It is clear that whatever insecurities the Beckett Festival might face from a funding perspective (and which are shared across the arts sector in that region), Doran has found a methodology for working with Beckett that illuminates less visible aspects of the work, expands the reach of the work to beyond a single mode of artistic production, and excavates the visual art, literary and musical influences that underpin its creation. What he has done also, and most importantly for our project, is to reshape the legacy of Beckett in Northern Ireland in significant ways, and has begun to enact plans to commemorate other authors linked to Northern Ireland in similar ways (Friel, Wilde, for example). This reshaping will continue under Doran’s proposed Arts Over Borders project. This is a project that will build a network of festivals and commemorations of literary figures and their works across the northern region of Ireland.

In Northern Ireland, Beckett’s work has not had the same presence as it has in the Republic. The relationship between artwork and place is less clearly concretised than in Dublin and its environs, for obvious reasons. And yet through festival cultures and practices, this relationship has shifted in significant ways. Beckett has become visible on the horizon of Northern Irish town councillors, planners, and tourism administrators. And we must pay attention to the ways in which such festivalising practices alter the meanings of the work and impact in multiple ways on the public image and legacy of the author. This is a perspective, in other words, that is grounded in and builds upon an analysis of the relationship of the artwork to place, while homing in on the ways in which the varying discourses of festival producers, funders, tourist boards and so forth intersect with and construct versions of the author; sometimes this in response to the aesthetics of the work, other times it is in the name of marketability, often it is a combination of both of these impulses. The success and / or failure of these varying and interweaving projects tells us much about the the culture from which they are born, especially its contradictions and tensions. Thinking Beckett within the context of a symposium on festival cultures allowed us to converse with a diverse range of speakers, drawn from several disciplines – theatre scholarship and practice, law, history, arts management and production, geography and enabled us to address some of the questions that currently dominate our thinking on this issue.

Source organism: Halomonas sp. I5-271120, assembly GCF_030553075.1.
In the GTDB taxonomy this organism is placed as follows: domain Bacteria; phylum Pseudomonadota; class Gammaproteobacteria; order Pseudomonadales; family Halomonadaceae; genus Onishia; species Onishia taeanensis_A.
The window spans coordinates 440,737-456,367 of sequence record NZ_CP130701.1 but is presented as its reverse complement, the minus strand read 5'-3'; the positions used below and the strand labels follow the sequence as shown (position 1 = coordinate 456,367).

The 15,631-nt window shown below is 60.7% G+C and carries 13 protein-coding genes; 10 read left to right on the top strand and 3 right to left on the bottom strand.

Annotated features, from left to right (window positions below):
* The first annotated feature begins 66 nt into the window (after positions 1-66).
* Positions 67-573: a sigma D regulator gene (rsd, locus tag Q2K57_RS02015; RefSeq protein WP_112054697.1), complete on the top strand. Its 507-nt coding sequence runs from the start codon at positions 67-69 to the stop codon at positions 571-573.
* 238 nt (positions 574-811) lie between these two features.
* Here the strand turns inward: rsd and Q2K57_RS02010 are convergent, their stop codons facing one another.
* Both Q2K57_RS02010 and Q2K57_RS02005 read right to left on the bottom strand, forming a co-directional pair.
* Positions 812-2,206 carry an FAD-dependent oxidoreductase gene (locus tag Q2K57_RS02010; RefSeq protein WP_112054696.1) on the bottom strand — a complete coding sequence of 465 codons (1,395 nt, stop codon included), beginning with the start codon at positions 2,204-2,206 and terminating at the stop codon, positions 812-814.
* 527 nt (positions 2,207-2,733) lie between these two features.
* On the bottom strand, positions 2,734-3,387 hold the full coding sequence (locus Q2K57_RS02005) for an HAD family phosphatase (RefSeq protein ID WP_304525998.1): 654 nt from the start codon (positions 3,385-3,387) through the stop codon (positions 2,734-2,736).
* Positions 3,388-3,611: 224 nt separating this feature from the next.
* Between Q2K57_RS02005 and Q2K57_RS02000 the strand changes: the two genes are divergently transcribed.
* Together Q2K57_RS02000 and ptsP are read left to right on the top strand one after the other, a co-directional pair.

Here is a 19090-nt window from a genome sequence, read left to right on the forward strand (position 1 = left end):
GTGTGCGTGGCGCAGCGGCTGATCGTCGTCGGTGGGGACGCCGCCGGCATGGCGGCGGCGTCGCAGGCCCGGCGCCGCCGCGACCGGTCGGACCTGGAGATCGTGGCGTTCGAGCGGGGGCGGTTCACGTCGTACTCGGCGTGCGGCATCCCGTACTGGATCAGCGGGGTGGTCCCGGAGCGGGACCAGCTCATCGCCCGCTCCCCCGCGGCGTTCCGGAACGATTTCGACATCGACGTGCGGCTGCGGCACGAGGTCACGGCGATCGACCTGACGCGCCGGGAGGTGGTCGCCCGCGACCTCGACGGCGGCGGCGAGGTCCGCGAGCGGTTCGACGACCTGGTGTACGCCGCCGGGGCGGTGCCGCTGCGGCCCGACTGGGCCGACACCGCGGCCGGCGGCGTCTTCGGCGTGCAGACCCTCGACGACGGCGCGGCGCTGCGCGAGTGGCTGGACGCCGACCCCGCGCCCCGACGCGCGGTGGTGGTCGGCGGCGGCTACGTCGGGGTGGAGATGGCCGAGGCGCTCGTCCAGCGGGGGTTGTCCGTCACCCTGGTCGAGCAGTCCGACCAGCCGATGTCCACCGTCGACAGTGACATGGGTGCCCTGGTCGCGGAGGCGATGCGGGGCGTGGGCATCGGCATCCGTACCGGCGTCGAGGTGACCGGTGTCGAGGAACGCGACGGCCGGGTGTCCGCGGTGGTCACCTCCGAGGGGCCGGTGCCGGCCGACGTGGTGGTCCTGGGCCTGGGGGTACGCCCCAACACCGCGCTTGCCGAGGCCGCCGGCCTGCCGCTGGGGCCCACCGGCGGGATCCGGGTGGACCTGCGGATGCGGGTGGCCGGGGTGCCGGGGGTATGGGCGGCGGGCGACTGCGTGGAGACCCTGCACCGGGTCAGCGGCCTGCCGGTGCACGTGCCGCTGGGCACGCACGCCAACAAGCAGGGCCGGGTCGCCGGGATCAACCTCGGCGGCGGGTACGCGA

Several key issues emerged throughout the day. One was to do with the significance of festivals for the construction of cultural identity and, somewhat connected to that, the branding (or rebranding) of a city. Hugh Odling-Smee, a Belfast-based arts organiser, talked about the ways in which the Belfast Festival succeeded in creating an alternative vision of the city during its most troubled times, while on the same panel Feargal Mac Ionnrachtaigh (Queen’s University, Belfast) traced how West Belfast’s Féile an Phobail emerged precisely as a response to those difficult times, and saw a reclamation of community pride there in the face of negative public critique around IRA activity. We saw in Féile and in Odling-Smee’s account of the CS Lewis festival in East Belfast, how the festival as cultural event was not simply an end in itself. New projects arose from Féile, many of them active in constructing peace-focused activities throughout the 1990s and up to now, while the more recent Lewis festival ushered in new political will for the funding and development of the East Belfast arts infrastructure. This glance at Belfast’s festival history revealed the competing political agendas that often underpin the existence of festivals.